Table 1
Characteristics of the Sample

Through constant comparative analysis of the interviews, we identified the following four themes: (a) fear of IPV prevents women from asking their sexual partners to use condoms; (b) demonstrating trust in the relationship prevents women from asking their sexual partners to use condoms; (c) substance abuse, engaging in prostitution, and a partner’s incarceration influence sexual risk behaviors with additional partners; and (d) women defendants are concerned about strategies to reduce the risks of HIV/AIDS and STI. These themes demonstrate the challenges of women involved in the criminal justice system in the contexts of their sexual relationships.

Fear of IPV

When the women were asked why they could not ask their partners to wear a condom, fear of IPV emerged as a barrier. This theme suggests that fear of violence prevents the participants from negotiating what they need to protect themselves from sexual HIV-related risks, as the following comments indicate:

Being safe, that’s hard to do …. I got raped and I had a boyfriend and I wanted him to use a condom. He was actually my boyfriend for three years—he didn’t have any [condom]. I didn’t have any [condom], and I got raped. (ID: 015)

If I was to say no when he wanted to have sex without a condom, I was scared that he would go and try to hurt somebody in my family or hurt me. They might be scared. I know that my ex-boyfriend would threaten me a whole bunch, and I was scared and I believed that he would do something. He would say, “Now I’ll do this, I’ll kill your family,” and I would be scared that he would do it. (ID: 053)

Domestic violence and intimacy … sometimes maybe women get it confused; he may be touching you, you know, relaxing you, but you might be thinking that he is gonna hit you. Some women go through that, and I have friends that been there—”I don’t know if he’s gonna hit me or he’s gonna hug me” type of stuff …. Yea, you don’t know if he’s trying to love you or he’s trying to hit you … After being beaten so much, going through that so much, they might be scared to use it [condom], or she might be scared she might say the wrong thing, and he might slap her. He might just force her to not use it, you know. And there would be a big argument and hence a whole bunch of nonsense after that. (ID: 079)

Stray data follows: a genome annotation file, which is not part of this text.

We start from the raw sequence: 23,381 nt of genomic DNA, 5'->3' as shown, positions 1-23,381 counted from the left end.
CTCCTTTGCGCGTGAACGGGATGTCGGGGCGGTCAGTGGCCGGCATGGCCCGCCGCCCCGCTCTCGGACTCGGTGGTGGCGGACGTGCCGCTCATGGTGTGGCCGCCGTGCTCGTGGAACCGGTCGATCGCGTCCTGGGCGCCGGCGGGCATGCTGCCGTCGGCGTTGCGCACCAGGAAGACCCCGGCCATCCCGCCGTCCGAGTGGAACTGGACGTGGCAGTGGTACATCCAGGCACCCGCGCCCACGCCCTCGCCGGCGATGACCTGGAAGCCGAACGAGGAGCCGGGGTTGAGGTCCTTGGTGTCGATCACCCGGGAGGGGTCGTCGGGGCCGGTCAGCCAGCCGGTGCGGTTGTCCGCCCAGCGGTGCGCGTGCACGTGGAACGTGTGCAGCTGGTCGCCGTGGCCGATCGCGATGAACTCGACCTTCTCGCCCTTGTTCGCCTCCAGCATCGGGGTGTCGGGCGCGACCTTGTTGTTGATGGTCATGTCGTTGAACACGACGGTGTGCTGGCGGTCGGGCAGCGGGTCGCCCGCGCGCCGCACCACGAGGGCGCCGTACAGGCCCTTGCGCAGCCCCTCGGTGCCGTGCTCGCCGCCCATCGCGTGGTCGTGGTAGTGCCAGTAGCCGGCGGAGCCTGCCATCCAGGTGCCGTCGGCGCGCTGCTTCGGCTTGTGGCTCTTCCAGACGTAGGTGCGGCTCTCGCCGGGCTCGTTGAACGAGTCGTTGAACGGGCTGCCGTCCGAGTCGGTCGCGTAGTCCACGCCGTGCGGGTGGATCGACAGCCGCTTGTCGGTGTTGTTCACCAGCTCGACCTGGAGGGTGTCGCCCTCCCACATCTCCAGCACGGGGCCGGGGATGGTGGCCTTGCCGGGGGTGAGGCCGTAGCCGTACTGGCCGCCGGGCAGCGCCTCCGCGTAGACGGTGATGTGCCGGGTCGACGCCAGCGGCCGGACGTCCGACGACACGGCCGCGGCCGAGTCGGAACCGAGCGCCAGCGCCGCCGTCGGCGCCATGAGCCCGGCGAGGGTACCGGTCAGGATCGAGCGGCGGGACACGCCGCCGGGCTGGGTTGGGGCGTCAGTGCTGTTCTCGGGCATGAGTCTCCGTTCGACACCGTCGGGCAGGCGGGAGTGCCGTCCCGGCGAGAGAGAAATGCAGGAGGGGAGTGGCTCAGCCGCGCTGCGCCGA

For women who engage in prostitution, conflicts with their managers (“pimps”) may lead to violent interactions and unprotected sex:

I correspond with the girls who work in the section that I used to work in. They tell me how they have been kidnapped by pimps. [The pimps] have sex with them and make them go back out on the street and work for them, beat them up …. Then my aunt that lives up here, she does good with her HIV/AIDS, but she got it doing the same thing that I was out there doing. Prostitution. And she got it from a pimp. (ID: 015)

Although this participant later reported that her manager supplied her with condoms as a way to make sure she was “working,” conflict with a pimp may lead to physical violence, coerced and/or unprotected sex, and the potential transmission of HIV.

A general fear of their sexual partners’ reaction to the use of condoms was a consistent theme for the women in the study. The participants indicated that they were scared to ask their sexual partners to use a condom:

I didn’t think about asking for a condom, but I’ve thought about it, I tried to pull the words out of my mouth, but I couldn’t because I was so scared …. I was so scared, and I felt so alone, what am I to do? (ID: 004)

I didn’t want to ask about condoms. Scared of how he might react. He might be like “whatcha mean” yelling “whatcha mean, I gotta wear a condom?” No. He might say “I am not wearing one” and expect me to listen. (ID: 088)

The participants described sexual relationships that were greatly influenced by power imbalances that were manifested in actual or feared IPV. Fear of a sexual partner’s reaction and the feeling of powerlessness have been well documented in the literature as obstacles to requests for safer sex and are consistent with this study’s findings (Sanders-Phillips, 2002; Wingood & DiClemente, 1998). For the women in this study, their lack of power in relationships and the fear of physical or emotional violence were key factors in engaging in unprotected sex.